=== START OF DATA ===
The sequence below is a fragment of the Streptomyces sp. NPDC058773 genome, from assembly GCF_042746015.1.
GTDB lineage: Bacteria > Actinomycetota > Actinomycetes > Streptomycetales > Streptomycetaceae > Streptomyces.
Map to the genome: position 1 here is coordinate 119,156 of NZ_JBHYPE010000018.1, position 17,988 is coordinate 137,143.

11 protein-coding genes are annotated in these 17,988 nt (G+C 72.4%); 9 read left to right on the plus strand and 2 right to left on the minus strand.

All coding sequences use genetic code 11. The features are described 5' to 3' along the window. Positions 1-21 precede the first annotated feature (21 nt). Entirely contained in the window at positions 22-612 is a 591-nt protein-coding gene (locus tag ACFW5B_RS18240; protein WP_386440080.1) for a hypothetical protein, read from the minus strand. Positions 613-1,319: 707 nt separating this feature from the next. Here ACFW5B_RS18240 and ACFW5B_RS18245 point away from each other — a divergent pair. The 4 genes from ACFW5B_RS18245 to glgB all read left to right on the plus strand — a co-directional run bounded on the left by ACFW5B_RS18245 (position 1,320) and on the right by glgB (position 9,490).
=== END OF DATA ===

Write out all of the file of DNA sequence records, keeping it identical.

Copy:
The sequence below is a fragment of the Streptomyces sp. NPDC058773 genome, from assembly GCF_042746015.1.
GTDB lineage: Bacteria > Actinomycetota > Actinomycetes > Streptomycetales > Streptomycetaceae > Streptomyces.
Map to the genome: position 1 here is coordinate 119,156 of NZ_JBHYPE010000018.1, position 17,988 is coordinate 137,143.

11 protein-coding genes are annotated in these 17,988 nt (G+C 72.4%); 9 read left to right on the plus strand and 2 right to left on the minus strand.

All coding sequences use genetic code 11. The features are described 5' to 3' along the window. Positions 1-21 precede the first annotated feature (21 nt). Entirely contained in the window at positions 22-612 is a 591-nt protein-coding gene (locus tag ACFW5B_RS18240; protein WP_386440080.1) for a hypothetical protein, read from the minus strand. Positions 613-1,319: 707 nt separating this feature from the next. Here ACFW5B_RS18240 and ACFW5B_RS18245 point away from each other — a divergent pair. The 4 genes from ACFW5B_RS18245 to glgB all read left to right on the plus strand — a co-directional run bounded on the left by ACFW5B_RS18245 (position 1,320) and on the right by glgB (position 9,490).